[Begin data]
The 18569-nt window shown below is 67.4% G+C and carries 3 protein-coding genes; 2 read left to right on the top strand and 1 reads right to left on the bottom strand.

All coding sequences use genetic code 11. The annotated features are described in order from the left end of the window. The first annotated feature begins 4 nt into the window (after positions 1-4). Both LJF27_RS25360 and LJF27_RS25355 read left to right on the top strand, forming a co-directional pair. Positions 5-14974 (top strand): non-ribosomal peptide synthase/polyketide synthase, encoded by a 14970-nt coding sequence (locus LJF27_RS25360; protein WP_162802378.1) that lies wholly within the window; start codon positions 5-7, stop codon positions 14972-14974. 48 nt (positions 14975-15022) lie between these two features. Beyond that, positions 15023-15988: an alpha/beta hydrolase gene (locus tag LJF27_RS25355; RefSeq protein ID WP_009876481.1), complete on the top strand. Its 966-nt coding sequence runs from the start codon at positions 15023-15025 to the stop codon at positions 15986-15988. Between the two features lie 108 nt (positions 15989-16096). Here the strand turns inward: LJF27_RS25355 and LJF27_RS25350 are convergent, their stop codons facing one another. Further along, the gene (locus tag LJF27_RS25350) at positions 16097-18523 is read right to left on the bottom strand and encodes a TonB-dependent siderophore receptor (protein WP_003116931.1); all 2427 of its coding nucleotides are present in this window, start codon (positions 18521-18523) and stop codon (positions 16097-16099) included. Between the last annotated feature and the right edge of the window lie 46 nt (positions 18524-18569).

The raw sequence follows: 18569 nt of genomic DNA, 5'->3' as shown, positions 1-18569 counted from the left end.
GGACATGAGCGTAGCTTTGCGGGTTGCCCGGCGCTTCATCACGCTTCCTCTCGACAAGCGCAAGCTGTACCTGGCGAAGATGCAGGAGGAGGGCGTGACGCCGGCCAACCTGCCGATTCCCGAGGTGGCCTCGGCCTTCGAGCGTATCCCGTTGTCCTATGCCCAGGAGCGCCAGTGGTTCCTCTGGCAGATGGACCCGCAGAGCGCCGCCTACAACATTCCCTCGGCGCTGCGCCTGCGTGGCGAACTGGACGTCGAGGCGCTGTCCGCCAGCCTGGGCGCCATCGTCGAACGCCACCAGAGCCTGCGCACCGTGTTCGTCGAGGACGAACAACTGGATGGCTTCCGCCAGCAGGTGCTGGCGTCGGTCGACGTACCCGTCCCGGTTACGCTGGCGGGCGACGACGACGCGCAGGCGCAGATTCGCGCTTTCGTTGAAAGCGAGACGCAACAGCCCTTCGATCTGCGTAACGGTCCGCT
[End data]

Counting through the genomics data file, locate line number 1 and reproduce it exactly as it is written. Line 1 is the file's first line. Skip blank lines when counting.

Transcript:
The 18569-nt window shown below is 67.4% G+C and carries 3 protein-coding genes; 2 read left to right on the top strand and 1 reads right to left on the bottom strand.